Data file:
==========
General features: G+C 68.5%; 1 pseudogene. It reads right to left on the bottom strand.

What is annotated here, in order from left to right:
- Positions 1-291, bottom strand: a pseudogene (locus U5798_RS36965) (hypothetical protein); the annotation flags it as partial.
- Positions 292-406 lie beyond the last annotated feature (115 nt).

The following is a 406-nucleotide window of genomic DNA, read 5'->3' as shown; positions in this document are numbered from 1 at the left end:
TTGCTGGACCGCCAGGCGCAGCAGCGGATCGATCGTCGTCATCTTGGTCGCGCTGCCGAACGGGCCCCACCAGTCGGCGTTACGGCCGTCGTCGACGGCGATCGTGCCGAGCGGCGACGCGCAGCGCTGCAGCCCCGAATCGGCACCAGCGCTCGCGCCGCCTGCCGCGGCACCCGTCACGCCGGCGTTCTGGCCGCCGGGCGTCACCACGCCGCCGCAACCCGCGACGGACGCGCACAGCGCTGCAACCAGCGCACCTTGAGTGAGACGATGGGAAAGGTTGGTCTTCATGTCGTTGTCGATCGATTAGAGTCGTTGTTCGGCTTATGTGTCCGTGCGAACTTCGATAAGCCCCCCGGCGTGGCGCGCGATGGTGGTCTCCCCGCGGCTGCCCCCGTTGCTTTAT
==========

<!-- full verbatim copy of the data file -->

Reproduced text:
General features: G+C 68.5%; 1 pseudogene. It reads right to left on the bottom strand.

What is annotated here, in order from left to right:
- Positions 1-291, bottom strand: a pseudogene (locus U5798_RS36965) (hypothetical protein); the annotation flags it as partial.
- Positions 292-406 lie beyond the last annotated feature (115 nt).

The following is a 406-nucleotide window of genomic DNA, read 5'->3' as shown; positions in this document are numbered from 1 at the left end:
TTGCTGGACCGCCAGGCGCAGCAGCGGATCGATCGTCGTCATCTTGGTCGCGCTGCCGAACGGGCCCCACCAGTCGGCGTTACGGCCGTCGTCGACGGCGATCGTGCCGAGCGGCGACGCGCAGCGCTGCAGCCCCGAATCGGCACCAGCGCTCGCGCCGCCTGCCGCGGCACCCGTCACGCCGGCGTTCTGGCCGCCGGGCGTCACCACGCCGCCGCAACCCGCGACGGACGCGCACAGCGCTGCAACCAGCGCACCTTGAGTGAGACGATGGGAAAGGTTGGTCTTCATGTCGTTGTCGATCGATTAGAGTCGTTGTTCGGCTTATGTGTCCGTGCGAACTTCGATAAGCCCCCCGGCGTGGCGCGCGATGGTGGTCTCCCCGCGGCTGCCCCCGTTGCTTTAT